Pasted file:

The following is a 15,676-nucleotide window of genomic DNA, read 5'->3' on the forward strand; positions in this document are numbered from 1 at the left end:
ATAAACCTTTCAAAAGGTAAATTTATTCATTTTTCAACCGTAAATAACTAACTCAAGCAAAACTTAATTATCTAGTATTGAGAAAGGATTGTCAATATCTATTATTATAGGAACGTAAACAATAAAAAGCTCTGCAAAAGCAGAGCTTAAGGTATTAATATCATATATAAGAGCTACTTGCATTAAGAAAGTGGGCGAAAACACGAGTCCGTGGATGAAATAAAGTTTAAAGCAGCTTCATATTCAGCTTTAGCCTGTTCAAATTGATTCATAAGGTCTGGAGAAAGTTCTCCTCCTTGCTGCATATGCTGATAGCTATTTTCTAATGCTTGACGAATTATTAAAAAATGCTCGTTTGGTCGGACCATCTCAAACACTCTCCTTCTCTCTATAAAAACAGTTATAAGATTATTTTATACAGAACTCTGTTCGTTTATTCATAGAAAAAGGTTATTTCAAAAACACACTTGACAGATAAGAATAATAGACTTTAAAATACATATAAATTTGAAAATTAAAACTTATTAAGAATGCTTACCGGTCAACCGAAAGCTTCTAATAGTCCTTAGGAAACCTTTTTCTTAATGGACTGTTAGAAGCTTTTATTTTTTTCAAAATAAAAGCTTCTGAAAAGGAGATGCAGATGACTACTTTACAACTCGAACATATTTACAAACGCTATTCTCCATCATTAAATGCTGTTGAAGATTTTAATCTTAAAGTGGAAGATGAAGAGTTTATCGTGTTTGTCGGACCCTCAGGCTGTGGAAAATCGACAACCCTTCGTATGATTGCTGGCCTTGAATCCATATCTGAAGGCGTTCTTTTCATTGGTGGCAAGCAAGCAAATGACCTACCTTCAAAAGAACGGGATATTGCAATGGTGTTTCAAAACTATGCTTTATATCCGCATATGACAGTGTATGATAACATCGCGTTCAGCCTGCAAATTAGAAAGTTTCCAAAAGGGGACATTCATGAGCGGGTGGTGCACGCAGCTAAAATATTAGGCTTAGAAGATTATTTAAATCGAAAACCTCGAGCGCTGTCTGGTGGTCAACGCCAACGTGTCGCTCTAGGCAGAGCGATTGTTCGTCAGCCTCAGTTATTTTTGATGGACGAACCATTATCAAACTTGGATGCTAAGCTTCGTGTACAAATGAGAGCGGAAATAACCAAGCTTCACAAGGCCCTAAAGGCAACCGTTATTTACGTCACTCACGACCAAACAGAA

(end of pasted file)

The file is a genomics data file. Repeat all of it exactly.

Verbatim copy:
The following is a 15,676-nucleotide window of genomic DNA, read 5'->3' on the forward strand; positions in this document are numbered from 1 at the left end:
ATAAACCTTTCAAAAGGTAAATTTATTCATTTTTCAACCGTAAATAACTAACTCAAGCAAAACTTAATTATCTAGTATTGAGAAAGGATTGTCAATATCTATTATTATAGGAACGTAAACAATAAAAAGCTCTGCAAAAGCAGAGCTTAAGGTATTAATATCATATATAAGAGCTACTTGCATTAAGAAAGTGGGCGAAAACACGAGTCCGTGGATGAAATAAAGTTTAAAGCAGCTTCATATTCAGCTTTAGCCTGTTCAAATTGATTCATAAGGTCTGGAGAAAGTTCTCCTCCTTGCTGCATATGCTGATAGCTATTTTCTAATGCTTGACGAATTATTAAAAAATGCTCGTTTGGTCGGACCATCTCAAACACTCTCCTTCTCTCTATAAAAACAGTTATAAGATTATTTTATACAGAACTCTGTTCGTTTATTCATAGAAAAAGGTTATTTCAAAAACACACTTGACAGATAAGAATAATAGACTTTAAAATACATATAAATTTGAAAATTAAAACTTATTAAGAATGCTTACCGGTCAACCGAAAGCTTCTAATAGTCCTTAGGAAACCTTTTTCTTAATGGACTGTTAGAAGCTTTTATTTTTTTCAAAATAAAAGCTTCTGAAAAGGAGATGCAGATGACTACTTTACAACTCGAACATATTTACAAACGCTATTCTCCATCATTAAATGCTGTTGAAGATTTTAATCTTAAAGTGGAAGATGAAGAGTTTATCGTGTTTGTCGGACCCTCAGGCTGTGGAAAATCGACAACCCTTCGTATGATTGCTGGCCTTGAATCCATATCTGAAGGCGTTCTTTTCATTGGTGGCAAGCAAGCAAATGACCTACCTTCAAAAGAACGGGATATTGCAATGGTGTTTCAAAACTATGCTTTATATCCGCATATGACAGTGTATGATAACATCGCGTTCAGCCTGCAAATTAGAAAGTTTCCAAAAGGGGACATTCATGAGCGGGTGGTGCACGCAGCTAAAATATTAGGCTTAGAAGATTATTTAAATCGAAAACCTCGAGCGCTGTCTGGTGGTCAACGCCAACGTGTCGCTCTAGGCAGAGCGATTGTTCGTCAGCCTCAGTTATTTTTGATGGACGAACCATTATCAAACTTGGATGCTAAGCTTCGTGTACAAATGAGAGCGGAAATAACCAAGCTTCACAAGGCCCTAAAGGCAACCGTTATTTACGTCACTCACGACCAAACAGAA